And as is the case most every year, Georgia’s fate in 2011 will largely be determined by which underclassmen opt to leave school early and how the Bulldogs cope with the roster turnover – both from the lost underclassmen and from the seniors who moved on to the working class, NFL or otherwise.
It’s a reasonable assumption that Georgia would have fared better in the last couple of years had any of the draft-eligible players who left school early remained.
Instead, it’s as if almost every player who had a reasonable shot at being drafted took the money and ran.
Not just guys like first-round picks Matthew Stafford and Knowshon Moreno, but even those with less certain draft stock like Charles Johnson, Reshad Jones, Rennie Curran, Asher Allen, Leonard Pope and Danny Ware.
None of those players went in the draft’s first two rounds and yet all of them left Georgia with eligibility remaining in the last several years.
That’s not meant to criticize their decisions. All of those players are on an NFL roster today and have shown at least some value to their respective clubs – even Ware, who went undrafted after leaving Athens following an underwhelming junior season in 2006.
It’s just that Georgia has struggled to fill the gaps after some of those players’ early departures and it has paid dearly for those struggles.
A similar scenario is likely to develop again this year, should receiver A.J. Green cash in on his first-round status to join the NFL ranks a year early. Outside linebacker Justin Houston and cornerback Brandon Boykin could also opt for such a move, leaving further questions as to how the Bulldogs will adapt.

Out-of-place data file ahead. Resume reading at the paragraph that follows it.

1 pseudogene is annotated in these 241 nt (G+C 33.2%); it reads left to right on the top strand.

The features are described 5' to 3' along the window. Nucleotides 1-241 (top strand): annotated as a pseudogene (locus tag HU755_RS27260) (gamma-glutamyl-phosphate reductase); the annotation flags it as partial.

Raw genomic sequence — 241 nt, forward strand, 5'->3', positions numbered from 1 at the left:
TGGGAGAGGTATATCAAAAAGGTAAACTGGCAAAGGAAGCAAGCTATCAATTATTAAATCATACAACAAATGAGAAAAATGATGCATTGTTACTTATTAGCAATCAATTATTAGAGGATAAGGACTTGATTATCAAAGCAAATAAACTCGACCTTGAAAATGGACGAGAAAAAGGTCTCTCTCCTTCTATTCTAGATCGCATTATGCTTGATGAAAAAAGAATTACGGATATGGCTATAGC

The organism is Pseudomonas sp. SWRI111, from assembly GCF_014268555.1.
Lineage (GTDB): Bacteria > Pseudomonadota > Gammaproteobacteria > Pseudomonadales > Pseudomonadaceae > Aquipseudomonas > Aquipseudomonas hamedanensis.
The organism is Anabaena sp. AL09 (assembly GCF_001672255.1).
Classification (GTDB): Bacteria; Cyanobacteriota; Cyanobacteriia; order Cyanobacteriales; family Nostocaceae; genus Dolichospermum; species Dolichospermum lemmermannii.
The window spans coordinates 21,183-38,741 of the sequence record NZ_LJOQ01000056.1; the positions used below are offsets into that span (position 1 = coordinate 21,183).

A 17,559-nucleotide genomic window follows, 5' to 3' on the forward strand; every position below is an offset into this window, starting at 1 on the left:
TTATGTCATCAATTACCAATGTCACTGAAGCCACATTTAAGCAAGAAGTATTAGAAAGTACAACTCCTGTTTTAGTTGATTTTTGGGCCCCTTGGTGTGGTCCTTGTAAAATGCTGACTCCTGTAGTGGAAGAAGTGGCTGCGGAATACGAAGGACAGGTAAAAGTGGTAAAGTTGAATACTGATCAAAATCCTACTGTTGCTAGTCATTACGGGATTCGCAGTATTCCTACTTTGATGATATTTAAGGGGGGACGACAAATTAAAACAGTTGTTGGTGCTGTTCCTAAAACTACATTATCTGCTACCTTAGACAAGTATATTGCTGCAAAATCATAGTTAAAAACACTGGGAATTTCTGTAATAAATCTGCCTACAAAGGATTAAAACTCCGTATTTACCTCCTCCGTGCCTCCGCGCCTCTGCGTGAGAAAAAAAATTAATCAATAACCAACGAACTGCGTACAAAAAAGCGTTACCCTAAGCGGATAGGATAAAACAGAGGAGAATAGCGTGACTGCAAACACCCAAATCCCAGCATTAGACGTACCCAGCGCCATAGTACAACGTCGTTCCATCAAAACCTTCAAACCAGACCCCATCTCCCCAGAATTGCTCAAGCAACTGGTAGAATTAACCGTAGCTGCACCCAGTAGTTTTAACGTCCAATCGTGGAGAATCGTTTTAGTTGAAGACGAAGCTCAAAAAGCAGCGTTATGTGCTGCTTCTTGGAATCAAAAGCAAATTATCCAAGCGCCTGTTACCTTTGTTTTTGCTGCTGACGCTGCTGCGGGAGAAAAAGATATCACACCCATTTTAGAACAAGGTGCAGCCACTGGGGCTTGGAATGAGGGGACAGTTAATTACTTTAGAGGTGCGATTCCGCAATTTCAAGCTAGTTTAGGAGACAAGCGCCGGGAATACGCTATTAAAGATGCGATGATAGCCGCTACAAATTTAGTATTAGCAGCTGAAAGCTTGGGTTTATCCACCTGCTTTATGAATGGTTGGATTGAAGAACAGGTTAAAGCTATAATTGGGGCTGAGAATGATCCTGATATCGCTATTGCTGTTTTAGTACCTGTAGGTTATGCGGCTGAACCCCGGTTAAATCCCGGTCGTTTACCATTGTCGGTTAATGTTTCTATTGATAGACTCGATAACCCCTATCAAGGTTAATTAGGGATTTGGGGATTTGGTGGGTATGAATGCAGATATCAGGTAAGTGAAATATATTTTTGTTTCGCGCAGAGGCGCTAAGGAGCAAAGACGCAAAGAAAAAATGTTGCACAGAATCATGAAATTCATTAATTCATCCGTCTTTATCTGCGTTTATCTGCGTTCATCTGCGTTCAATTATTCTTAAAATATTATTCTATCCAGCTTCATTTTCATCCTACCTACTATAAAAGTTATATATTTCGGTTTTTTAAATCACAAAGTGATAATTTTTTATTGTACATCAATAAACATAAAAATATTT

Who would make the big catches to keep the chains moving for Georgia’s offense without Green and departing senior Kris Durham? Who would pressure the quarterback like Houston, who has 17.5 sacks and 33.5 tackles for loss in the last two years? Who would be a consistent performer at cornerback like Boykin, who also may be the best kickoff returner in school history?
Those are difficult questions to answer because we can’t respond to any of them with much confidence. Georgia managed only a 6-6 record with those talented players on the roster. Automatically expecting better results without them would be risky to say the least.
That’s the level of uncertainty that surrounds Georgia’s football program today. Question marks abound, and it’s impossible to know whether the Bulldogs’ current crop of players and coaches have the answers to return the program to the winning ways of Richt’s early days at Georgia.
A win today would be a nice way to start this important offseason, but today’s outcome won’t prove anything.
Richt has nine months of button-pushing ahead before the Bulldogs play again and he’d better hope he hits the keys with a remarkable success rate between now and then.
If not, if the Bulldogs bog down in another marginal offseason and stumble out of the gates again in September en route to a third straight lackluster season, it’s hard to believe Georgia would keep Richt around.
That would be a true shame, but the program can’t keep grasping at straws and drawing the shortest one.
• David Ching is sports editor for the Banner-Herald. E-mail: firstname.lastname@example.org. Phone: 706-208-2239